Excerpted from: Eva Paterson, Kimberly Thomas Rapp and Sara Jackson, The Id, the Ego, and Equal Protection in the 21st Century: Building upon Charles Lawrence's Vision to Mount a Contemporary Challenge to the Intent Doctrine, 40 Connecticut Law Review. 1175 (May 2008) (120 Footnotes) (Full Document)
On September 20, 2007 thousands of marchers took to the streets to protest the severe criminal charges filed against six black high school students in Jena, Louisiana. Known popularly as the “Jena 6,” these students were accused of beating a white classmate after he and others had hung nooses on a tree in order to prevent a black student from sitting under it. In response to this series of events, the black students, all under eighteen years old, were charged as adults with attempted murder and conspiracy-charges that could result in decades in prison. The white students were briefly suspended but not charged with any crime. Although charges against the black students were later reduced, due in large part to public outcry, the underlying message was clear: equal justice in America is still a dream, not a reality.
While the Jena 6 incident was a disturbing and highly visible reminder of the continued prevalence of racism in America, the equally troubling reality is that far less visible forms of racism and discrimination occur everyday and go largely unchallenged. For instance, recent studies show that employers and landlords are more likely to respond positively to applicants with “white” sounding names; white Americans continue to receive superior health and medical services; blacks and Latinos are more likely to receive sub-prime mortgages; and schools populated with black and Latino students get fewer resources than those comprised predominantly of white students. Further, hate crimes against nearly all minority groups, and immigrant groups in particular, are on the rise-with more than half motivated by racial prejudice. In the two months following the Jena 6 protests, a rash of fifty to sixty noose incidents occurred across the country. Perhaps most troubling, and directly connected to all of these findings, recent studies link racial gaps in health and well-being-including higher infant mortality rates for African American babies-to the stressful and persistent effects of racism.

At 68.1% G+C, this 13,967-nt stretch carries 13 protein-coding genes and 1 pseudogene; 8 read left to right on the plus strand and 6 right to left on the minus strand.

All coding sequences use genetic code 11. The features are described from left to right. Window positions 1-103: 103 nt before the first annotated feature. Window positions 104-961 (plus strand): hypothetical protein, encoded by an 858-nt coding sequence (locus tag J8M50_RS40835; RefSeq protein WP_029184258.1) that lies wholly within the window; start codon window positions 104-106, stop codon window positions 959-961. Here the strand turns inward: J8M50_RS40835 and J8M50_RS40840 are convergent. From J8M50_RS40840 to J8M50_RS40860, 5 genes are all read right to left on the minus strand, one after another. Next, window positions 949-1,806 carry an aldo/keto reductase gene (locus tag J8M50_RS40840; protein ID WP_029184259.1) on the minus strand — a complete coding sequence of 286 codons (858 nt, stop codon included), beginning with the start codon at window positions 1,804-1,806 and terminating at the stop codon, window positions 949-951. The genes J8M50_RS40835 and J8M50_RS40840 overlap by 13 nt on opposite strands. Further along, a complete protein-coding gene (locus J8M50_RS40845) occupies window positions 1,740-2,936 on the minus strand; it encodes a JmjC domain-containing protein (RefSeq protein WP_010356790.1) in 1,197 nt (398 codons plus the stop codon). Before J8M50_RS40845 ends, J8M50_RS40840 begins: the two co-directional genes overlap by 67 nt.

Although nearly four decades have passed since the height of the Civil Rights Movement, we have yet to address racial injustice in this country. Our politicians and courts laud the progress we have made towards becoming a “color-blind” society, but in reality, they too often mistake “race-blindness” with “racism-blindness.” Unfortunately, we need only look to the states that have passed measures banning race- and gender-based affirmative action to see that “color-blind” admissions and hiring policies produce largely “color-less” results. For instance, in the decade after California passed Proposition 209, which banned the consideration of race in public education and hiring, enrollment of black undergraduates at UCLA dropped fifty-seven percent, leading to the lowest enrollment of black students in over thirty years. During this same time period, California Minority Business Enterprises (MBEs) experienced a significant decline in public contracting awards. These outcomes are rarely attributable to overt racial discrimination; instead, they result from patterns of implicit bias and institutionalized racism that tend to repeat and normalize the status quo. Consequently, until we tackle the psychological and structural sources of racial inequality, we will remain stalled in our efforts to advance racial justice-particularly if voters and legislators continue to insist on taking consideration of race off the table.